Jim said that he explained to his Kiwi audience that “as well as reviving bellows-blown pipes and piping, members of the Society are actively researching the music and the styles of Lowland and Border piping, which it is believed did not have the complex gracings so characteristic of music played on the Great Highland bagpipe. Many players of these ‘revived' bellows-blown pipes now play music which is characterised by simple gracings used sparingly, mostly either for rhythmic emphasis or to separate repeated notes. The em- phasis is now on musicality rather than complexity such as is demanded in the world of the GHB where competitiveness rules. Many Highland pipers now use the Scottish small pipes to play Highland music in the Highland style, treating it as an indoor version of their own instrument - and there is nothing wrong with that.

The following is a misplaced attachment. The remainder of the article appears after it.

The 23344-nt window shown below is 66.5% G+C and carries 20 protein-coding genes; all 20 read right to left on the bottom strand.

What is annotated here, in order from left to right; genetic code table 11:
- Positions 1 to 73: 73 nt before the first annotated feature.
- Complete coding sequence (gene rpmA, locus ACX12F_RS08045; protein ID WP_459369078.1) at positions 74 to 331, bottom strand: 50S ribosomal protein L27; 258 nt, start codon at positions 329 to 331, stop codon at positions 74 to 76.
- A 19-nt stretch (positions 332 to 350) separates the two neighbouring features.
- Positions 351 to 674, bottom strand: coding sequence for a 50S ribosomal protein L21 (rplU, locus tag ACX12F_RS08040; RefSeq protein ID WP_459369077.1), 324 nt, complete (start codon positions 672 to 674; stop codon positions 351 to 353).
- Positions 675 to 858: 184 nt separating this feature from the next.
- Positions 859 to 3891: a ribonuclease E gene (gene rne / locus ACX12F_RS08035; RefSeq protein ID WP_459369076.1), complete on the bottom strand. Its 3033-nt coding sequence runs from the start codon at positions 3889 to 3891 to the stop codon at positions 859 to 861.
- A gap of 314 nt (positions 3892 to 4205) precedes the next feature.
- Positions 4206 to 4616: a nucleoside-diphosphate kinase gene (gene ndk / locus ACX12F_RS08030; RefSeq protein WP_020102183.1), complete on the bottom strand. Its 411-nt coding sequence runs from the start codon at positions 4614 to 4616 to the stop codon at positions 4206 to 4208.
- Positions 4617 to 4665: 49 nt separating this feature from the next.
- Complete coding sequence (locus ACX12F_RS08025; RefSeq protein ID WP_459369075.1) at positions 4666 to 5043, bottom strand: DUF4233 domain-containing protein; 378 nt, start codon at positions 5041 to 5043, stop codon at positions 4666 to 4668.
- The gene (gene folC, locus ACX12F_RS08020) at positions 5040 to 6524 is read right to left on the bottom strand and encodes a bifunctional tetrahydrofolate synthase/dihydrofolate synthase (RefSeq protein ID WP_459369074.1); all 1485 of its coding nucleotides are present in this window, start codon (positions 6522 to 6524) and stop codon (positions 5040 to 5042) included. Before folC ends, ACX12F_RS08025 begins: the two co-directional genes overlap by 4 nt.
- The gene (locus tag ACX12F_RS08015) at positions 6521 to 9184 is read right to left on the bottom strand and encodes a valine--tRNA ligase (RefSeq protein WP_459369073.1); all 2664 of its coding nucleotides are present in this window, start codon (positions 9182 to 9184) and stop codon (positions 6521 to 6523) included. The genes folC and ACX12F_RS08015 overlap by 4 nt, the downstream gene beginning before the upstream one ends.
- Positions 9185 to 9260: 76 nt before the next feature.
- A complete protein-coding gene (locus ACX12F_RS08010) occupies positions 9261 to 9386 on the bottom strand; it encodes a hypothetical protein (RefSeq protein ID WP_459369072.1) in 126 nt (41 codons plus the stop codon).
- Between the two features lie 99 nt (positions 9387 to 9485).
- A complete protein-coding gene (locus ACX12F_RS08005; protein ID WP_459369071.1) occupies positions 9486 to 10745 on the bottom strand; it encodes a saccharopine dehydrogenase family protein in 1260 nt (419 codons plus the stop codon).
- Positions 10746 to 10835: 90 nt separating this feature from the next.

“Our revival instruments have only been around for about 25 years, and are therefore still young. Ideas on playing style are still evolving. It is generally believed that the body of distinctly Borders music, probably mostly learned by ear, died out in the early to mid 19th Century. However, some survived in manuscript, notably the early Dixon MS of c. 1733, which Matt Seattle has published. Many of these must have been of Northumbrian origin, since William Dixon lived in Stamfordham, Northumberland.”



Hamish Moore (extreme right) and company in session.

This took Jim on to a more recent preoccupation in the Society, that of building bridges with fellow societies such as the Northumbrian Pipers' Society, the Bagpipe Society and the College of Piping and the Piping Centre. “We should build bridges with Irish piping socie- ties (as suggested by Hamish Moore) and this we aim to do.” He then paid tribute to our recently retired secretary: “Some of us here tonight were at Rona Macdonald's wedding.